During a political election year, a tow truck driver was called to assist a woman who was stranded with a broken-down vehicle. But the truck driver, upon seeing a bumper sticker on the car for a candidate he disliked, informed the motorist that he wouldn’t help her and drove away. His actions remind me how we sometimes choose to ignore those who need our help.

Jesus told the parable of a “Jewish man . . . traveling from Jerusalem” who was “attacked by bandits.” They stripped the man naked, “beat him up, and left him half dead beside the road” (Luke 10:30). One would have thought help had arrived when a priest happened along the way. But the priest “crossed over to the other side of the road and passed him by” (Luke 10:31). As the heat of the day grew fierce and the bleeding man’s wounds festered, a temple assistant also traveled by the scene of the crime. He too “passed by on the other side” (Luke 10:32).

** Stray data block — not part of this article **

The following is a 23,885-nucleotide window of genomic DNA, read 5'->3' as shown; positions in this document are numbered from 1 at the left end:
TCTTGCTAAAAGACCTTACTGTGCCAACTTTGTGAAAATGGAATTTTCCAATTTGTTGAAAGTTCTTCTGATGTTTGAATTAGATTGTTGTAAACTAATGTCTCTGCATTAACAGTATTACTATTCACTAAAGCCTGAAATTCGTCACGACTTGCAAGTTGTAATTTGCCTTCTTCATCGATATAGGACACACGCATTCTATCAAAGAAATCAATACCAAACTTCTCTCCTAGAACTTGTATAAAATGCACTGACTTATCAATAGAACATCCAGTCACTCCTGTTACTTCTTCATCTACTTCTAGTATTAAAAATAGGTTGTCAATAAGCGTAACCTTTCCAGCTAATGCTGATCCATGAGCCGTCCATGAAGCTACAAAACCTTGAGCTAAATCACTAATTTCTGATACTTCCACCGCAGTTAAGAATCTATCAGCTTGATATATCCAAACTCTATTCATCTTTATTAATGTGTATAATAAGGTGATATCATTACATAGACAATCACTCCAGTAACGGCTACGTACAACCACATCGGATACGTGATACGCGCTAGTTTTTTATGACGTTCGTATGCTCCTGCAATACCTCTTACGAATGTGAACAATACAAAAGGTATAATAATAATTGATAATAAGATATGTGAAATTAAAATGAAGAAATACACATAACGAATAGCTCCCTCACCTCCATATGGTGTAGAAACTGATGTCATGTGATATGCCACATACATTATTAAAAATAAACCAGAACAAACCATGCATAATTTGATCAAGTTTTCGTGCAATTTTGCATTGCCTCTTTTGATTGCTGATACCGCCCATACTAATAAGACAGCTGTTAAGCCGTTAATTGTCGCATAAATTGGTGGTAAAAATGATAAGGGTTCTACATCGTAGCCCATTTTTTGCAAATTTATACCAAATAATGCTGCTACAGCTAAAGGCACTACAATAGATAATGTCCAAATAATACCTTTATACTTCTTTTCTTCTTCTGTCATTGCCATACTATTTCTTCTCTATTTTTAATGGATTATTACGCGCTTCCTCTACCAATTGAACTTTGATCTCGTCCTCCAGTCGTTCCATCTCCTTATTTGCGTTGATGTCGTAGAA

Next a Samaritan came along, the last person you would ever expect to help a Jew (the two people groups did not get along). Yet the “Samaritan soothed his wounds with olive oil and wine and bandaged him. Then he put the man on his own donkey and took him to an inn” (Luke 10:34). The Samaritan paid for medical care out of his own pocket and made provision for everything the suffering man might need. “Which of these three would you say was a neighbor?” Jesus asked. Of course, the neighbor was the one who demonstrated tangible mercy. “Go and do the same,” Jesus said (Luke 10:36-37).

There are many ways to offer mercy to others, whether by a prayer, a conversation, or a gift. When we see a need, may we meet it as God provides. Let’s choose to do something other than pass by.

NLT 365-day reading plan passage for today: Jeremiah 36:1-32